625 F2d 223 Sohio Petroleum Co v. National Labor Relations Board
625 F.2d 223
104 L.R.R.M. (BNA) 2804, 89 Lab.Cas. P 12,126
SOHIO PETROLEUM CO., a division of Sohio Natural Resources
NATIONAL LABOR RELATIONS BOARD, Respondent.
United States Court of Appeals,
June 6, 1980.
Rehearing Denied Aug. 28, 1980.
E. Carl Uehlein, Jr., Morgan, Lewis & Bockius, Washington, D. C., for petitioner.
Allison W. Brown, Jr., N. L. R. B., Washington, D. C., for respondent.
PETITION TO REVIEW A DECISION AND ORDER OF THE NATIONAL LABOR RELATIONS BOARD.
Before TANG and FARRIS, Circuit Judges and BEEKS*, District Judge.
FARRIS, Circuit Judge:
Sohio petitions this court to review a decision and order of the National Labor Relations Board requiring Sohio to bargain with the International Union of Operating Engineers, Local 302. Sohio contends that the Board should not have certified the IUOE as the bargaining representative of its central power station employees because (1) the employees did not constitute a proper bargaining unit, and (2) the procedures followed by the Board in the representation election were improper. We disagree and enforce the Board's order.
Sohio produces oil for itself and other leaseholders on the Prudhoe Bay oil field for Alaska's North Slope. Twenty-two of Sohio's approximately three hundred North Slope employees staff the central power station which produces electricity for Sohio and ARCO, the other major oil producer on the North Slope. On October 22, 1976, the International Brotherhood of Electrical Workers, Local 1547, filed a petition with the NLRB seeking to represent Sohio's central power station employees. Eleven days later the North Slope Employees Association petitioned to represent all of Sohio's employees. The International Union of Operating Engineers intervened in both petitions.
The NLRB concluded that Sohio's employees could be properly divided into two bargaining units, one consisting of the central power station employees and the other composed of all other employees. In August, 1977, a representation election was held for the power station employees in which IUOE received 9 votes, IBEW 7 votes, NSEA 0 votes, and "no union" 8 votes. In September, 1977, the remainder of Sohio's employees voted 165 to 26 against union representation. In February, 1978, a second election was held for the power station employees. In this election, IUOE received 9 votes, IBEW 1 vote, and "no union" 10 votes. Finally, a run-off election was held in April, 1978 between IUOE and "no union" in which IUOE received 14 votes and 5 voted for "no union." As a result of this election, the Board certified IUOE as the bargaining representative of the power station employees.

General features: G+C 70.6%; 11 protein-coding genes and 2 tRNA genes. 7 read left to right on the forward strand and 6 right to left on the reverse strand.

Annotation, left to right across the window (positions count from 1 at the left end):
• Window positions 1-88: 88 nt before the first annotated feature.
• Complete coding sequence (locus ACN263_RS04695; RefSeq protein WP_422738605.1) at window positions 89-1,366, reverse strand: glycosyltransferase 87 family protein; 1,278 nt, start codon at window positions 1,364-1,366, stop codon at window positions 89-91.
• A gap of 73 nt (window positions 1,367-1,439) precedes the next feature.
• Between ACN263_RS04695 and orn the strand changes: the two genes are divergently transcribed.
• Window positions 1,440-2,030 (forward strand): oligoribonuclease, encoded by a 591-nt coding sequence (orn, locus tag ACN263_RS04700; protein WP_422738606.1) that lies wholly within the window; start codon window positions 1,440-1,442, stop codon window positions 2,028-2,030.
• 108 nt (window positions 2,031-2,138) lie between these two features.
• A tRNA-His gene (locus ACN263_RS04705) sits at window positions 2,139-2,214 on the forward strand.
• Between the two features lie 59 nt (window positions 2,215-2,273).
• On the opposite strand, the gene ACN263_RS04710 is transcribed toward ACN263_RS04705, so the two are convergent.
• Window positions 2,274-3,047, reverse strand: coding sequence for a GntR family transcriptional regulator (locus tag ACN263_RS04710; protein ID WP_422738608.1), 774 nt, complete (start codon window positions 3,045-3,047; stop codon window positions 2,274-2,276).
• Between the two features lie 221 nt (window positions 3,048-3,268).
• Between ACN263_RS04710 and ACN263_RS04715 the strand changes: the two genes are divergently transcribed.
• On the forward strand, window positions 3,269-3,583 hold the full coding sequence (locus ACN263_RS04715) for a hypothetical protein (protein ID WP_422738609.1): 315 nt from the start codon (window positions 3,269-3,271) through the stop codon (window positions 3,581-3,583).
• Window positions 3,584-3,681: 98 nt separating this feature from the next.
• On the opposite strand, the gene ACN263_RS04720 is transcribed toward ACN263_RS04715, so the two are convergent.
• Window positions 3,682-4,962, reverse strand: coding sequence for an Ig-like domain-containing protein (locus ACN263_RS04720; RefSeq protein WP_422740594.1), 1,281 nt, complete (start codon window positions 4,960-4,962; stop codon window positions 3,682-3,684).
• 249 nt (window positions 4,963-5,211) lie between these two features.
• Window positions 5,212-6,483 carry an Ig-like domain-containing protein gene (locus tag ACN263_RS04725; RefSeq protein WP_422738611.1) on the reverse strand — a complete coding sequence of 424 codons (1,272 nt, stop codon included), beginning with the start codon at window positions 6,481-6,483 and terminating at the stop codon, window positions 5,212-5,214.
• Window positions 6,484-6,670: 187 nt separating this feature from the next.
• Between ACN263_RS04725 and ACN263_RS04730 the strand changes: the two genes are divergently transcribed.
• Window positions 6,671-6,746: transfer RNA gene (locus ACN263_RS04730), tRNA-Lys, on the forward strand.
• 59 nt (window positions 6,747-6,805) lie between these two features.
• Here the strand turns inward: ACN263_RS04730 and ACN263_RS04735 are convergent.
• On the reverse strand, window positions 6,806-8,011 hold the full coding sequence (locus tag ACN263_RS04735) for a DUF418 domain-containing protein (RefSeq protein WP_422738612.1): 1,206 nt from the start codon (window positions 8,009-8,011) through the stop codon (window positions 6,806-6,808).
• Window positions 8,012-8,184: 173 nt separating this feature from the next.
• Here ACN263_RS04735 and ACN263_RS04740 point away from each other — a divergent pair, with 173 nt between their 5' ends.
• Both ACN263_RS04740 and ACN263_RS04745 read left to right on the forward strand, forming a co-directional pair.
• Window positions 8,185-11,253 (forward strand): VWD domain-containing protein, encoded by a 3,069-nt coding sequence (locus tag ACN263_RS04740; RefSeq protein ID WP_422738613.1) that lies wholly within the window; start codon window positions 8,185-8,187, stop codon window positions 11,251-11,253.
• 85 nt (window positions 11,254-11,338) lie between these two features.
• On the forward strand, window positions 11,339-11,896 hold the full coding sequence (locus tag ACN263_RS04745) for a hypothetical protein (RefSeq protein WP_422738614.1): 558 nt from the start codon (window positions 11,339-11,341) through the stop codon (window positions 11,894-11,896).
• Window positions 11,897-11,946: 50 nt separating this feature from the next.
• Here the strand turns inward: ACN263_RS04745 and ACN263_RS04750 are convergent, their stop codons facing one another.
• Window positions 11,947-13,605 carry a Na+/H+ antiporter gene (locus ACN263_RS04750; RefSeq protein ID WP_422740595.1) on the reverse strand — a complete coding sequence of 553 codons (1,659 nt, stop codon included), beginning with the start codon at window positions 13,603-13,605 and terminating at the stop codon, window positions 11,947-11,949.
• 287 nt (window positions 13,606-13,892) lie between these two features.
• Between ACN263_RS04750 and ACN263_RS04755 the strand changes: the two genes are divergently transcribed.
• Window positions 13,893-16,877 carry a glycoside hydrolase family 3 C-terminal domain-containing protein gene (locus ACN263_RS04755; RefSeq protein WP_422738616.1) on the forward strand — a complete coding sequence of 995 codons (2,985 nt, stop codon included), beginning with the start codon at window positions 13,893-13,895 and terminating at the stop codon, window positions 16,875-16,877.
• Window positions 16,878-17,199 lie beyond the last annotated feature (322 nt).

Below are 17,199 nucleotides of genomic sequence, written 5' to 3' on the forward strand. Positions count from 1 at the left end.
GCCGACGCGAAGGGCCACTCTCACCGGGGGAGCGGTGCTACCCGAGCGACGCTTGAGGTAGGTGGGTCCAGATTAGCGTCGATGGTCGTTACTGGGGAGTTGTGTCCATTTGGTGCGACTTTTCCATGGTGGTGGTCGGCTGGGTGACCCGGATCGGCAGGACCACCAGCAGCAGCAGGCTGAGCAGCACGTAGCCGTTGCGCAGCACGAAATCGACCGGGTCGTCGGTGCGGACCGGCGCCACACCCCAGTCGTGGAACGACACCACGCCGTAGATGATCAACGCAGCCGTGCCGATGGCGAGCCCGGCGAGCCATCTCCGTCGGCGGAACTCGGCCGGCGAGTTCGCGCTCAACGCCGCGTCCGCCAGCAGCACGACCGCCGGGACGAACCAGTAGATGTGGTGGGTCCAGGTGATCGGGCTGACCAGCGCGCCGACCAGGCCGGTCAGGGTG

In May, 1978, Sohio refused to bargain with IUOE, and the union filed an unfair labor practice charge with the NLRB alleging that Sohio's action violated Sections 8(a)(5) and (1) of the National Labor Relations Act, 29 U.S.C. §§ 158-(a)(5) and (1). The Board agreed with the union and ordered the company to bargain collectively with IUOE. The company now contends that the Board's order should not be enforced because (1) the power station employees did not comprise an appropriate bargaining unit, and (2) the Board's election procedures were improper.
THE BARGAINING UNIT
Because the issue of bargaining unit determination is within the particular expertise of the NLRB, we will not disturb a decision of the Board unless there has been an abuse of discretion. Beck Corp. v. NLRB, 590 F.2d 290, 292 (9th Cir. 1978). The critical consideration in determining the appropriateness of a bargaining unit is whether the employees in the unit share a "community of interest." See Chemical Workers Local 1 v. Pittsburgh Glass, 404 U.S. 157, 172-73, 92 S.Ct. 383, 393-94, 30 L.Ed.2d 341 (1971). The issue is whether the Board could reasonably find that the central power station employees shared the requisite "community of interest."